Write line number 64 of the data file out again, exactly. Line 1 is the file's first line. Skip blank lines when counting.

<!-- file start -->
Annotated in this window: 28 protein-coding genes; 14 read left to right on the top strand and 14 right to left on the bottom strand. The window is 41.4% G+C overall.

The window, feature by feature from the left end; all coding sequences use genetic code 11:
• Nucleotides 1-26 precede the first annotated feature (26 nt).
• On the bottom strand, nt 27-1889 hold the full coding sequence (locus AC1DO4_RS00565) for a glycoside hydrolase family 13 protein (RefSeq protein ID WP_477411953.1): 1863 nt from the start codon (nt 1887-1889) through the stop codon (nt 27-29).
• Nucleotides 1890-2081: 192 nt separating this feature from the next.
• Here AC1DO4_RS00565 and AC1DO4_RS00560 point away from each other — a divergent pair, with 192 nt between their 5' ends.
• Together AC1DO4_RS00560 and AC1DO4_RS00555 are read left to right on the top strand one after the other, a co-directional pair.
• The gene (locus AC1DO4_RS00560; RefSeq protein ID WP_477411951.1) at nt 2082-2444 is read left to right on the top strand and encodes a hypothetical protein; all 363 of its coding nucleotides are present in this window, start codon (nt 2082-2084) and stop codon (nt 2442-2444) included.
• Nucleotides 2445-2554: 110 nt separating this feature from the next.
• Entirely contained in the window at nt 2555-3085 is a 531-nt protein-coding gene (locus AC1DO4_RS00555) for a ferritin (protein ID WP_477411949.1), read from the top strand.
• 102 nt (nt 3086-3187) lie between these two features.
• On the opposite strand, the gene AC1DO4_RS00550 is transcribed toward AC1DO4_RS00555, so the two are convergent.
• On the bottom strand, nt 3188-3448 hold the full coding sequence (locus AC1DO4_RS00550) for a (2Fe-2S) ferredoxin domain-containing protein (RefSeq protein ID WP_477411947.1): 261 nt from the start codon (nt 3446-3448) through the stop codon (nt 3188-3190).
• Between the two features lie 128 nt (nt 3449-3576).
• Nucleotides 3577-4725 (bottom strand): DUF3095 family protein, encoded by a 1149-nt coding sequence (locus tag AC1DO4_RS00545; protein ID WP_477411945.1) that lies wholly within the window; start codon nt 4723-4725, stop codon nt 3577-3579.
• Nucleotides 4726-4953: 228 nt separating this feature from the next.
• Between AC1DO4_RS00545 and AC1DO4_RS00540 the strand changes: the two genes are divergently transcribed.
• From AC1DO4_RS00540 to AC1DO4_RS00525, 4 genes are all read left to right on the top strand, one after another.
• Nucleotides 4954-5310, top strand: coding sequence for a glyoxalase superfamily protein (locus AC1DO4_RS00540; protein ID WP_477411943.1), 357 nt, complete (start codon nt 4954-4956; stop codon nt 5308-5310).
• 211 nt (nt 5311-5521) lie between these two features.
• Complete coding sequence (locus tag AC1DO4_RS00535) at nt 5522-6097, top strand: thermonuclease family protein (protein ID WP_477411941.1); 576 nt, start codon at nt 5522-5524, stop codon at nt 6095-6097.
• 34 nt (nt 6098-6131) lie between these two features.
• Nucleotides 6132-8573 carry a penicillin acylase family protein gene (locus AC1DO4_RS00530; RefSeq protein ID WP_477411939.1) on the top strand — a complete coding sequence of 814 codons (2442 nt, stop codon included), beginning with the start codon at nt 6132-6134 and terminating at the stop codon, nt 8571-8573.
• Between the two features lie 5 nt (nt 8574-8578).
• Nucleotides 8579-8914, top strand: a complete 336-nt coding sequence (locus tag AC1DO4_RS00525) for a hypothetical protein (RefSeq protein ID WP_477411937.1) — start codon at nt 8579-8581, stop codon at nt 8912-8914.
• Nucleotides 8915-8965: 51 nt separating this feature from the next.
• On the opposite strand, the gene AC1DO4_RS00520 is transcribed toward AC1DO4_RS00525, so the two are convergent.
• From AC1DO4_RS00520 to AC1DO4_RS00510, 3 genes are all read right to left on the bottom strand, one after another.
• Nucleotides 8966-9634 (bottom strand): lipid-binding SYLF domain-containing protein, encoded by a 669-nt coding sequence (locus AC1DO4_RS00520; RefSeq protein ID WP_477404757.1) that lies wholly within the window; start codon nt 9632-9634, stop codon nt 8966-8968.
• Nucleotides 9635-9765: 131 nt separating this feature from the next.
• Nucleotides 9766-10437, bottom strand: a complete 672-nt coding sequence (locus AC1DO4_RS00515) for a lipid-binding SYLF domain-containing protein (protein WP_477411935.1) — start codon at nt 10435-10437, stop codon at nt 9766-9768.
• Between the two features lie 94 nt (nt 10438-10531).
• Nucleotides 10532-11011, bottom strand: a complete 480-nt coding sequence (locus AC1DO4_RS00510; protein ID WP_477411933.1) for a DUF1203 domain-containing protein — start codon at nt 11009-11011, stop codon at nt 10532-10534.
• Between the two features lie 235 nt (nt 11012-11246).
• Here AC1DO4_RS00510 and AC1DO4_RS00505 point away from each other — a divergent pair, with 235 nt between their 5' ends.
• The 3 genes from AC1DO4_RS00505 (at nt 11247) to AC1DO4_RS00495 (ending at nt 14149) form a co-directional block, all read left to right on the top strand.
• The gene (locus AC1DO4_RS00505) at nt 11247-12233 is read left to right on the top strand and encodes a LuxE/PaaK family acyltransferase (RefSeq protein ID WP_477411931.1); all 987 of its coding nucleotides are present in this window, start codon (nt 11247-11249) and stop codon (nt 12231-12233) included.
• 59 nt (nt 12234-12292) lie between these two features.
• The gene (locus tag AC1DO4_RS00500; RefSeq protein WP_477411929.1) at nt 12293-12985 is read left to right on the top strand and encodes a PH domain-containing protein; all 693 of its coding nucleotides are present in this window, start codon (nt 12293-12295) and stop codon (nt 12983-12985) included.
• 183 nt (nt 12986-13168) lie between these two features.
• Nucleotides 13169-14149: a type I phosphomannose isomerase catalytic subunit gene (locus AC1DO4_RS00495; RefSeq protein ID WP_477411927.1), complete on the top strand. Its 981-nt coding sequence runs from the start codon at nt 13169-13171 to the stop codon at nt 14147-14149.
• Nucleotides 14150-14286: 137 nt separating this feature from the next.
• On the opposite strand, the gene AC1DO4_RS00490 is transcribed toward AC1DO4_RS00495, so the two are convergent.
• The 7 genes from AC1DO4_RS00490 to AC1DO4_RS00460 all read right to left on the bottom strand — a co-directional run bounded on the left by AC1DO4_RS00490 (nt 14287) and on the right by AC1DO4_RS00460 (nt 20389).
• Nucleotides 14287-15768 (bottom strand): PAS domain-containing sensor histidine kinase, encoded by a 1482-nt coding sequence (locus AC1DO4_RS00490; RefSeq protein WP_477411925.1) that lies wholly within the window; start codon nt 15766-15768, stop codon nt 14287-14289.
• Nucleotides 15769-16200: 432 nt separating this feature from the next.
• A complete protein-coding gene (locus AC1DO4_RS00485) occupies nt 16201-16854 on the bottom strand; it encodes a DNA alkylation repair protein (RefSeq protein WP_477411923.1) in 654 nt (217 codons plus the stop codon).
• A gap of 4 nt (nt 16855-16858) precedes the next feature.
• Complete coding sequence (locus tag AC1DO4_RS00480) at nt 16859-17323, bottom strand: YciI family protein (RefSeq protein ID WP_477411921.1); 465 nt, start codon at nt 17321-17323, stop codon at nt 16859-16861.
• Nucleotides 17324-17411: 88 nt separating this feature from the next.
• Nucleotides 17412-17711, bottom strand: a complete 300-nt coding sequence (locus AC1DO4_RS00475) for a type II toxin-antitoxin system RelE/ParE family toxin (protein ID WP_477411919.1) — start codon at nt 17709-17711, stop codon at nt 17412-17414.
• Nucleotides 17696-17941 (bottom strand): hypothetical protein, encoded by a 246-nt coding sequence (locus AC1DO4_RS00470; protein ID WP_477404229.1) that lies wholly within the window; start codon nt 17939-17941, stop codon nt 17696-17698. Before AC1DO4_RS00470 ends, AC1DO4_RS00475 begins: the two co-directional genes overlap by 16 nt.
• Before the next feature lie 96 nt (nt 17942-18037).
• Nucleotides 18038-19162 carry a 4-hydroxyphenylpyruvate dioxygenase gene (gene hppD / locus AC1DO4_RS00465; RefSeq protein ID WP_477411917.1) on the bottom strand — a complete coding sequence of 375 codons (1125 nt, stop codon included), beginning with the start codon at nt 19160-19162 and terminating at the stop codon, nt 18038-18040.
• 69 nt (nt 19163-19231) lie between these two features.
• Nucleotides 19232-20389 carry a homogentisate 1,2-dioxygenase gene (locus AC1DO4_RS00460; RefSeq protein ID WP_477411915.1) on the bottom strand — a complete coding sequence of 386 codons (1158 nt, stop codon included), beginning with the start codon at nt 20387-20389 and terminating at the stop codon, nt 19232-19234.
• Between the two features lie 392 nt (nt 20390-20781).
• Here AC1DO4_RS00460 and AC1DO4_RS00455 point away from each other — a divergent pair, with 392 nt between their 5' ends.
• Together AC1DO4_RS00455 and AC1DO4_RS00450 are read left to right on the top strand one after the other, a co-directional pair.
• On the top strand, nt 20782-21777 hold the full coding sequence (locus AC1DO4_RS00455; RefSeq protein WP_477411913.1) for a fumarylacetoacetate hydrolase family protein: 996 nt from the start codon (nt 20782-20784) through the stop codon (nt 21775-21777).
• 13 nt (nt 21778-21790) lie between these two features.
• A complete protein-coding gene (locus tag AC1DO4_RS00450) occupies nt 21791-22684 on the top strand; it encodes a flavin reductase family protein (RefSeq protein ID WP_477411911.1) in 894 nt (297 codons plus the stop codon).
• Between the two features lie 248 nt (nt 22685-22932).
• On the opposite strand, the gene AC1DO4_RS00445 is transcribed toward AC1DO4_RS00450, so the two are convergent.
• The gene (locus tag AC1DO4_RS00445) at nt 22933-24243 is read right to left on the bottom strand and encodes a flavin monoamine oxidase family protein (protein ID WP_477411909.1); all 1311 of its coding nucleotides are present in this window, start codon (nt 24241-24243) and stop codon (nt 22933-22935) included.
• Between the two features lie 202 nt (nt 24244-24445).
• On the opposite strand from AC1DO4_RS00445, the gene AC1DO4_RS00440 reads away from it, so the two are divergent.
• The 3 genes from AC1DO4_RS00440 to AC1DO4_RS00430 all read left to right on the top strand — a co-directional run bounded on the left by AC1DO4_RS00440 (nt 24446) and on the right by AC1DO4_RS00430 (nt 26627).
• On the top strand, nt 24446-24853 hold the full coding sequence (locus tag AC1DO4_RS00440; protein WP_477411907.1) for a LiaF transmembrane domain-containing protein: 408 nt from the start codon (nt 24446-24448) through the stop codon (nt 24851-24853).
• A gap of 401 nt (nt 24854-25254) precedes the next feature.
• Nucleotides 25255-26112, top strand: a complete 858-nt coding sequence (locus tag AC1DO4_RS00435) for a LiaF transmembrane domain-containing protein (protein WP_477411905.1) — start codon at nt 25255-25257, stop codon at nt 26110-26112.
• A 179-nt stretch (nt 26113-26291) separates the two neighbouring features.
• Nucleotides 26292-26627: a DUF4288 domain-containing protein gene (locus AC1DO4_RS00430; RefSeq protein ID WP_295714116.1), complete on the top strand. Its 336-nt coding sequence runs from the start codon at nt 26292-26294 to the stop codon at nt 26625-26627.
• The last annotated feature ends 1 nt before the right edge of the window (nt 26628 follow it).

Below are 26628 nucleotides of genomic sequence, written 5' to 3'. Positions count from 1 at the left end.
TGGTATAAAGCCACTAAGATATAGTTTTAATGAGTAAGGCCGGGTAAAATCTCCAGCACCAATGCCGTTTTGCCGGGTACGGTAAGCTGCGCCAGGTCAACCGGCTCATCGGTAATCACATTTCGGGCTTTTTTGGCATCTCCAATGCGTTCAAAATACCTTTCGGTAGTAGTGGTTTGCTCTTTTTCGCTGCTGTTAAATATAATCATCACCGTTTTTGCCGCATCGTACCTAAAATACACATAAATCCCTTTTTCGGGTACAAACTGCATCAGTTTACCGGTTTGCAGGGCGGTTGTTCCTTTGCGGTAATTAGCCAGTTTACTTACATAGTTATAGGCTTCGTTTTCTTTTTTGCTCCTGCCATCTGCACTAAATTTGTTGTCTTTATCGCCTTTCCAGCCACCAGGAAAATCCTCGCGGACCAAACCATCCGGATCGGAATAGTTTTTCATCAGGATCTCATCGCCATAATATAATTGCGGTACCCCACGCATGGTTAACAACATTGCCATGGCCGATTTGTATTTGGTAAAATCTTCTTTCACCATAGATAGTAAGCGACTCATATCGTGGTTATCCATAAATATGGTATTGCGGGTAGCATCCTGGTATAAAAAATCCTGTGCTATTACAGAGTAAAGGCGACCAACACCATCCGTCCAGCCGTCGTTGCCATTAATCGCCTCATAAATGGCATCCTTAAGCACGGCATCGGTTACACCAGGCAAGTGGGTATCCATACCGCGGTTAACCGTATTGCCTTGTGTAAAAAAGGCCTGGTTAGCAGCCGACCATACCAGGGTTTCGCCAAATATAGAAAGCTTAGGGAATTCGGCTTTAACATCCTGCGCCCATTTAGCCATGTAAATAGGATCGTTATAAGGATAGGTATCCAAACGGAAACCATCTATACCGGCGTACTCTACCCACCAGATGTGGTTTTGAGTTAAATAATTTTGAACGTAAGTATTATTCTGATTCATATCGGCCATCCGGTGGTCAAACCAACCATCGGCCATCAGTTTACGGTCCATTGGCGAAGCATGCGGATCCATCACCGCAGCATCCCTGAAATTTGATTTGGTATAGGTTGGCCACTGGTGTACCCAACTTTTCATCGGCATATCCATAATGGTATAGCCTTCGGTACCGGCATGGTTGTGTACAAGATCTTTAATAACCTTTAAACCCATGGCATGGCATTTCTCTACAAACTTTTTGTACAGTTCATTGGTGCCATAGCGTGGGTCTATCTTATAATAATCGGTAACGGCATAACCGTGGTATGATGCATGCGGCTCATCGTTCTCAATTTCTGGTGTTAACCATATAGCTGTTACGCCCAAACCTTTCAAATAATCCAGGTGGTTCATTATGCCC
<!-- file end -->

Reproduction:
• On the opposite strand, the gene AC1DO4_RS00445 is transcribed toward AC1DO4_RS00450, so the two are convergent.